Perhaps it could have happened no other way, for even now, nearly 41 years after the opening of the Carpenter Center, visitors and the building’s regular users find the most interest—and perplexity—in the ramp that passes through the middle of the building.
During his first visit to Harvard in November 1959, Le Corbusier was struck by the sudden beauty of a flood of students on intersecting pathways between class periods. This hourly ritual became the basis for the spiral-shaped ramp that appears in the first sketch of what would become the Carpenter Center. This was to be a means of passing through the building as well as “une route touristique” [tourist route], and the diagonal movement of students was to be prompted by bells installed within the building.
Bells however did not make it into the final design, and the earliest plans feature not a spiral, but a smooth ramp weaving through the middle of the Carpenter Center. Likewise, the path along the Carpenter Center’s ramp is not animated by the black and white checkerboard terrazzo floors Le Corbusier initially intended for the second and third floor studios visible through the large glass windows of this interior space. But the ramp still provided a view into the life of the building, so visitors would understand its purpose and the practice of art was immediately visible to the Harvard community.
Le Corbusier’s “climbing street” was meant to connect Harvard’s architectural past—the buildings and diagonal paths of the Yard—with what was then thought to be the university’s future, along Prescott Street and beyond. Yet Harvard expanded in other directions, and only retrospectively can the ramp be seen as an idealistic move on the part of the architect, that, like the Carpenter Center itself, has evolved in purpose in the 40 years since its completion.
The occasion of the Carpenter Center’s 40th anniversary, which is being celebrated during the 2003-2004 school year through the end of 2004, has given pause to the nature of a landmark building on a constantly evolving campus. This issue is especially germane as the University expands to the north and plans for a new campus in Allston.
Marjorie Garber, Chair of the Department of Visual and Environmental Studies (VES) and Director of the Carpenter Center, finds that the anniversary affords an opportunity to understand both the historical- and use-value of the building. “Buildings, like other art works, are living things that grow and change,” Garber says. At the Carpenter Center, this has meant adding not only mundane needs not included in Le Corbusier’s original design—such as offices for a sufficient number of faculty members—but also finding ways to accommodate changing artistic practices.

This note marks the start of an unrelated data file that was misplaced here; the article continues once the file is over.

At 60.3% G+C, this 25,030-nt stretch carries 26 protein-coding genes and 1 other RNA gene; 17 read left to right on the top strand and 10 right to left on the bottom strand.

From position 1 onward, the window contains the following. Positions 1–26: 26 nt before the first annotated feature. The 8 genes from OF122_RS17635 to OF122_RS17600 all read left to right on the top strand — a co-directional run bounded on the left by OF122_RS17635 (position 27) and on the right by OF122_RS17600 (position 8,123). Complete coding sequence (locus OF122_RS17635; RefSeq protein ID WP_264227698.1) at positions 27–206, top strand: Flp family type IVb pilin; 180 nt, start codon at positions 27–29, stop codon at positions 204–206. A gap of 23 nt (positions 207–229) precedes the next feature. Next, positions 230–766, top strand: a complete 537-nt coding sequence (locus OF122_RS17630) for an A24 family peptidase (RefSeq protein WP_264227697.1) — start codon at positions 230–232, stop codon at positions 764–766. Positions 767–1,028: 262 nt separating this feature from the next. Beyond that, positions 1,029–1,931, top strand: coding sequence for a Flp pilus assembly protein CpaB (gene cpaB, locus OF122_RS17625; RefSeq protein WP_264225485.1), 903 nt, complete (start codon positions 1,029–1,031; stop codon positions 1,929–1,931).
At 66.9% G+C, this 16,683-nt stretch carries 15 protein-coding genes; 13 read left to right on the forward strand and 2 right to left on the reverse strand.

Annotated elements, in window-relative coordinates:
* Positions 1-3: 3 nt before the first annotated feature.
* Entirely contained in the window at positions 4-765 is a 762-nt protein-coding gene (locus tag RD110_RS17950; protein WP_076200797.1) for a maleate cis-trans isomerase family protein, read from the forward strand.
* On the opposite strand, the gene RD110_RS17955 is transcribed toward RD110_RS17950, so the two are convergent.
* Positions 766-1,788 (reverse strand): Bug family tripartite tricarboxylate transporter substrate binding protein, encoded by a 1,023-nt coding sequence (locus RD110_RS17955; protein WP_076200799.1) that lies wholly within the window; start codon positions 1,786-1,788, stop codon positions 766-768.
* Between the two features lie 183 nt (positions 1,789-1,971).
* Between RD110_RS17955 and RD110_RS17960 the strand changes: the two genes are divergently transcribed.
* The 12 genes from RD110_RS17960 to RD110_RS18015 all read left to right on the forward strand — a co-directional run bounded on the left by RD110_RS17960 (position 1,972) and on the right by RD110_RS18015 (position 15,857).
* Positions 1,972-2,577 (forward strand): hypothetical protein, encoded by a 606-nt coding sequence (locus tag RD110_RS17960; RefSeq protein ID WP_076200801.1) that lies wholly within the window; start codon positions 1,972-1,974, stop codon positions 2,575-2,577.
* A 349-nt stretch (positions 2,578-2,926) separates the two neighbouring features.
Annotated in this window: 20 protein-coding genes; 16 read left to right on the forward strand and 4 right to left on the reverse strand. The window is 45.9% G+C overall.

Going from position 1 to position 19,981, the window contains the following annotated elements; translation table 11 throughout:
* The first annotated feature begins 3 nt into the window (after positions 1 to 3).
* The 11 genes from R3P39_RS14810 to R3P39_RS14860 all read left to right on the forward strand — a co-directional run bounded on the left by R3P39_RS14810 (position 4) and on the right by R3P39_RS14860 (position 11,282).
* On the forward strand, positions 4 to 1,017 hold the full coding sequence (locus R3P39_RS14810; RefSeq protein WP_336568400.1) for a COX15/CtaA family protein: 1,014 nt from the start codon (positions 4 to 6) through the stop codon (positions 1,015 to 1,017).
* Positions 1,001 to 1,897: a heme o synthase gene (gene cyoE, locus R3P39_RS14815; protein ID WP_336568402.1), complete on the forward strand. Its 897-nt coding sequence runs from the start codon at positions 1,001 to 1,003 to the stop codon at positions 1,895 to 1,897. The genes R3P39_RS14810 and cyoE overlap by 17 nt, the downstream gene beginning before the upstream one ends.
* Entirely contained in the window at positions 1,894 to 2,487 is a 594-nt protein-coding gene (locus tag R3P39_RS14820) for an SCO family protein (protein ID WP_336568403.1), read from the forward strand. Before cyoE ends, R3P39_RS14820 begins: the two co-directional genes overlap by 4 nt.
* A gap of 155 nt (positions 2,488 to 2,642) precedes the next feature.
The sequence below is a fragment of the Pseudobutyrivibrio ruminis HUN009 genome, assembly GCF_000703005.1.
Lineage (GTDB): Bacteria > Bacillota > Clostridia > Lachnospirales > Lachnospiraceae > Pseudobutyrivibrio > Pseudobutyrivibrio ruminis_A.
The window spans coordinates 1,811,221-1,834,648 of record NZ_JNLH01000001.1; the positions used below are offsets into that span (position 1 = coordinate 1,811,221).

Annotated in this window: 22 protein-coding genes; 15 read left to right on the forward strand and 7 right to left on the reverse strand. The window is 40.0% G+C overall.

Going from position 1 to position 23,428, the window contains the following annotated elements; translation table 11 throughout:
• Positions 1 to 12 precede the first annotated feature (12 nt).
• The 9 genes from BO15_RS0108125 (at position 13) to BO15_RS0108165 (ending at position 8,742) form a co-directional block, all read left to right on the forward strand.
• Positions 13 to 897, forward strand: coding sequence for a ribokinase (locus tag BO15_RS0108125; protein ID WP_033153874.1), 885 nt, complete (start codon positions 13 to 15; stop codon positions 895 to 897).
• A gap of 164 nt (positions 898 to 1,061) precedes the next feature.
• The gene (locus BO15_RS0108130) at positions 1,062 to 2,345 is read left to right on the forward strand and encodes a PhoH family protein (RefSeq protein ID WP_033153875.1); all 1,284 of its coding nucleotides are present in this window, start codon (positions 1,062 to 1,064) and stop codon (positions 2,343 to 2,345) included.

“I do think VES and the Carpenter Center are, and should continue to be, inextricably linked. But we will need, indeed we already need, additional space, not only for our courses in film and video production and film studies, but for additional studio work and exhibitions,” Garber says. New artistic media, including increasingly important digital technology, and practice that now often blurs the lines between such previously distinct realms as studio art and video, mean that the Carpenter Center is truly “animate,” as Garber describes it, yet must simultaneously be respected as a major work of art in its own right.
Indeed, the Carpenter Center’s capacity as a generator of art as well as a home for art-making—a dual purpose that has characterized the building’s four decades—has led to perhaps the most exciting project of those that will occur before the end of 2004. French artist Pierre Huyghe, winner of the 2002 Hugo Boss Prize, is currently working on a multimedia installation that takes the Carpenter Center as its subject. He will focus on the paradoxes that emerged between the building’s design and its present form.
“Huyghe had particular interest in the Carpenter Center primarily because of the complexity of its program, not in terms of massing but in the complexity of activities it is meant to contain. I think that really intrigued him,” says Linda Norden, associate curator of contemporary art at the Fogg Musuem and co-organizer of the exhibition with art historian Scott Rothkopf. “He is attracted to an aspect of Le Corbusier’s utopianism…the disparity between some ideal or detail or piece of a program and how that gets worked out.”
Huyghe’s project, which will take place, at least in part, in the Harvard University Art Museums’s Sert Gallery on the third floor of the Carpenter Center, might potentially extend to the building itself. Norden notes that Huyghe “wants to do something that will really entail the site. He doesn’t want to bow down to the father.”
A practice such as Huyghe’s, which has made use of photography, film, video, sculpture, architecture, and new media, corresponds closely with the panorama one gets as he or she descends from the third floor landing, down the ramp to Prescott Street.
The Carpenter Center is rare in its status as a campus icon as well as an international architectural landmark. It is also rare as a building that gets, and deserves, its own anniversary celebration. But this is not a nostalgic celebration; instead, it embraces a masterwork while noting its flexibility towards adaptation and evolution over four decades.
—Staff writer Brian D. Goldstein can be reached at firstname.lastname@example.org. He is the co-curator of “VAC BOS: The Carpenter Center and Le Corbusier’s Synthesis of the Arts,” an exhibition held Spring 2004 to commemorate the 40th anniversary of the Carpenter Center for the Visual Arts.